Reset A A Font size: Print

Steven McBRIDE, Petitioner, v. Richard VANSANDT, Respondent.

No. 1D15–5274.

Decided: October 19, 2016

Petitioner Steven McBride, pro se. Respondent Richard Vansandt, pro se.

Steven McBride was the defendant in a Duval County eviction proceeding. The county judge dismissed the action, “having been advised by Plaintiff that [McBride] has vacated the premises.” Although defendants typically lack standing to appeal dismissal of claims against them, see, e.g., Department of Health v. Fresenius Medical Care Holdings, Inc., 935 So.2d 636, 637 (Fla. 1st DCA 2006), McBride appealed to the circuit court.

The circuit court never reached the merits of McBride's appeal. The court dismissed the appeal, finding McBride failed to comply with court orders and the appellate rules. Earlier, the circuit court had issued an order directing McBride to show cause why his appeal should not be dismissed for, among other things, his failure to file an initial brief on time. But rather than respond to the show cause order as directed, McBride filed his initial brief (late) and waited. The circuit court dismissed.

McBride now seeks certiorari review here, essentially asking that we direct the circuit court to reinstate his appeal.* He argues that the circuit court's dismissal was too harsh, a penalty not commensurate with his violation of the rules. This court has said that dismissing an appeal is “an extreme sanction” reserved for egregious violations, Lindsey v. King, 894 So.2d 1058, 1059 (Fla. 1st DCA 2005), and missing one briefing deadline is not among the most egregious violations. But McBride's dismissal followed not only his missing a briefing deadline, but also his failing to respond to a show cause order. Cf. Swicegood v. Fla. Dep't of Transp., 394 So.2d 1111, 1112 (Fla. 1st DCA 1981) (noting reluctance to dismiss appeals “solely for failure to comply with the appellate rules,” but finding dismissal justified when “appellant has been afforded an opportunity to explain the reasons for noncompliance but does not do so”). Therefore, the circuit court's dismissal was permissible.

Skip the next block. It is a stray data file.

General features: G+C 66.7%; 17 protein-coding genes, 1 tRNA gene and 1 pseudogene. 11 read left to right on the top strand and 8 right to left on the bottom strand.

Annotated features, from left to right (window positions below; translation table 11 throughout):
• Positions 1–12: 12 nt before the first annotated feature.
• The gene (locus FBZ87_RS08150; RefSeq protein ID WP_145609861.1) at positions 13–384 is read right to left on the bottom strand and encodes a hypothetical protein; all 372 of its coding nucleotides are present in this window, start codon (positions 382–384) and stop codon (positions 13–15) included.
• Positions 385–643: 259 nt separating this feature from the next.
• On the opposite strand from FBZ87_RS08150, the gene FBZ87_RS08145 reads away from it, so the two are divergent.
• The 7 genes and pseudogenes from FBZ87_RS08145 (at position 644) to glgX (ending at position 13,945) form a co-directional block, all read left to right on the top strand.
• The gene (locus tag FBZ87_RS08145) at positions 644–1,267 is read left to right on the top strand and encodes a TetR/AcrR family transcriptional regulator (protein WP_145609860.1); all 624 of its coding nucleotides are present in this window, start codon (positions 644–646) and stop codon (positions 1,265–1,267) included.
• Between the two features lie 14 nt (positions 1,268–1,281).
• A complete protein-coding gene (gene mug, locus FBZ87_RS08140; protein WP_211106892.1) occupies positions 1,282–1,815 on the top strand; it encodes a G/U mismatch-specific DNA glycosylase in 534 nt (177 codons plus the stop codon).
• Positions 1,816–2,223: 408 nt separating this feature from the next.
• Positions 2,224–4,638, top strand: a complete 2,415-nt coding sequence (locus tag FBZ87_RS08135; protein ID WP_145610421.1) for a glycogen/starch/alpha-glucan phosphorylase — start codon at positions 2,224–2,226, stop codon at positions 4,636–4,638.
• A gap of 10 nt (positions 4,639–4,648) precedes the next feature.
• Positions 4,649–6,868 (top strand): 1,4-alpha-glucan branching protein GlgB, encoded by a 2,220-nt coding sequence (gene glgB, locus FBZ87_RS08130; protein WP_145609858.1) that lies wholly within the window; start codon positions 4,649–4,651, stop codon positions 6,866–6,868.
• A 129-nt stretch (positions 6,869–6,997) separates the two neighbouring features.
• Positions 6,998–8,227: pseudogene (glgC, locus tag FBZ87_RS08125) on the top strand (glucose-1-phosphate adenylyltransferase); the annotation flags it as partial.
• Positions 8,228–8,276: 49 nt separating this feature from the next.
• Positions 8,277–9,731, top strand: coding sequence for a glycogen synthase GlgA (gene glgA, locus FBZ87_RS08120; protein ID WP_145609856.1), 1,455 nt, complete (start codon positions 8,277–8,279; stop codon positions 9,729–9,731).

Our job is not to decide whether, facing the same circumstances, we too would dismiss. A lesser sanction may well have worked fine. But although our certiorari review of a circuit court appellate order “contains a degree of flexibility and discretion,” it is quite limited. Haines City Community Development v. Heggs, 658 So.2d 523, 530 (Fla.1995). We consider only whether the circuit court afforded procedural due process and whether it departed from the essential requirements of law. Allstate Ins. Co. v. Kaklamanos, 843 So.2d 885, 889 (Fla.2003). There are no procedural due process issues (the circuit court gave McBride every opportunity to respond), and we cannot say on these facts that the court's dismissal constituted a departure from the essential requirements of law.



B.L. THOMAS and WETHERELL, JJ., concur.